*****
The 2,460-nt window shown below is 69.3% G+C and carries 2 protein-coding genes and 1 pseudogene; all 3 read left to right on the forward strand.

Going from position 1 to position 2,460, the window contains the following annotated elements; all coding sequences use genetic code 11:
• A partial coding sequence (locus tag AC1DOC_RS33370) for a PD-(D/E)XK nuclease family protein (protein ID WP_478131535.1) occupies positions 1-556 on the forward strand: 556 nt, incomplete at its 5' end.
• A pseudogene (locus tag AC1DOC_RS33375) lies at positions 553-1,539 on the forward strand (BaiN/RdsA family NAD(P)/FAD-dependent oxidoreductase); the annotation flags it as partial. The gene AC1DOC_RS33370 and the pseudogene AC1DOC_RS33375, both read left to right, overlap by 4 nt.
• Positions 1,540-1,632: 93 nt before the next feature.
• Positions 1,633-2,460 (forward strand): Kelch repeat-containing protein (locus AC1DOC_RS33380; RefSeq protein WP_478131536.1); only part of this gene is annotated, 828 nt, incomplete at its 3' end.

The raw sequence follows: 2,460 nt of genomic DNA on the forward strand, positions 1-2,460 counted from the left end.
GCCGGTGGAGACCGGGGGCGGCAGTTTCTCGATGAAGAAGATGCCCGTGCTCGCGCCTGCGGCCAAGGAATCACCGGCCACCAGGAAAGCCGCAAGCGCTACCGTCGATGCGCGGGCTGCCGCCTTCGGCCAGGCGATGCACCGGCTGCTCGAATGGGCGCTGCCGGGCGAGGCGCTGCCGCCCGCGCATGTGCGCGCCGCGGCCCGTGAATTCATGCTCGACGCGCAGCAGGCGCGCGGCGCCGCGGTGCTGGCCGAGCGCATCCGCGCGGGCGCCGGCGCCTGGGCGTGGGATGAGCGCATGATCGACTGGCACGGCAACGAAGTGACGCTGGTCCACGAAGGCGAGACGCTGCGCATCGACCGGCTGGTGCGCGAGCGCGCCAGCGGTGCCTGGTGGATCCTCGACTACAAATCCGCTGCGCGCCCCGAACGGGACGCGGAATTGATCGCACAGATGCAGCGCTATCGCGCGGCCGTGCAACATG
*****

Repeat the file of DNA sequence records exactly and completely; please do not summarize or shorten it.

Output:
The 2,460-nt window shown below is 69.3% G+C and carries 2 protein-coding genes and 1 pseudogene; all 3 read left to right on the forward strand.

Going from position 1 to position 2,460, the window contains the following annotated elements; all coding sequences use genetic code 11:
• A partial coding sequence (locus tag AC1DOC_RS33370) for a PD-(D/E)XK nuclease family protein (protein ID WP_478131535.1) occupies positions 1-556 on the forward strand: 556 nt, incomplete at its 5' end.
• A pseudogene (locus tag AC1DOC_RS33375) lies at positions 553-1,539 on the forward strand (BaiN/RdsA family NAD(P)/FAD-dependent oxidoreductase); the annotation flags it as partial. The gene AC1DOC_RS33370 and the pseudogene AC1DOC_RS33375, both read left to right, overlap by 4 nt.
• Positions 1,540-1,632: 93 nt before the next feature.
• Positions 1,633-2,460 (forward strand): Kelch repeat-containing protein (locus AC1DOC_RS33380; RefSeq protein WP_478131536.1); only part of this gene is annotated, 828 nt, incomplete at its 3' end.

The raw sequence follows: 2,460 nt of genomic DNA on the forward strand, positions 1-2,460 counted from the left end.
GCCGGTGGAGACCGGGGGCGGCAGTTTCTCGATGAAGAAGATGCCCGTGCTCGCGCCTGCGGCCAAGGAATCACCGGCCACCAGGAAAGCCGCAAGCGCTACCGTCGATGCGCGGGCTGCCGCCTTCGGCCAGGCGATGCACCGGCTGCTCGAATGGGCGCTGCCGGGCGAGGCGCTGCCGCCCGCGCATGTGCGCGCCGCGGCCCGTGAATTCATGCTCGACGCGCAGCAGGCGCGCGGCGCCGCGGTGCTGGCCGAGCGCATCCGCGCGGGCGCCGGCGCCTGGGCGTGGGATGAGCGCATGATCGACTGGCACGGCAACGAAGTGACGCTGGTCCACGAAGGCGAGACGCTGCGCATCGACCGGCTGGTGCGCGAGCGCGCCAGCGGTGCCTGGTGGATCCTCGACTACAAATCCGCTGCGCGCCCCGAACGGGACGCGGAATTGATCGCACAGATGCAGCGCTATCGCGCGGCCGTGCAACATG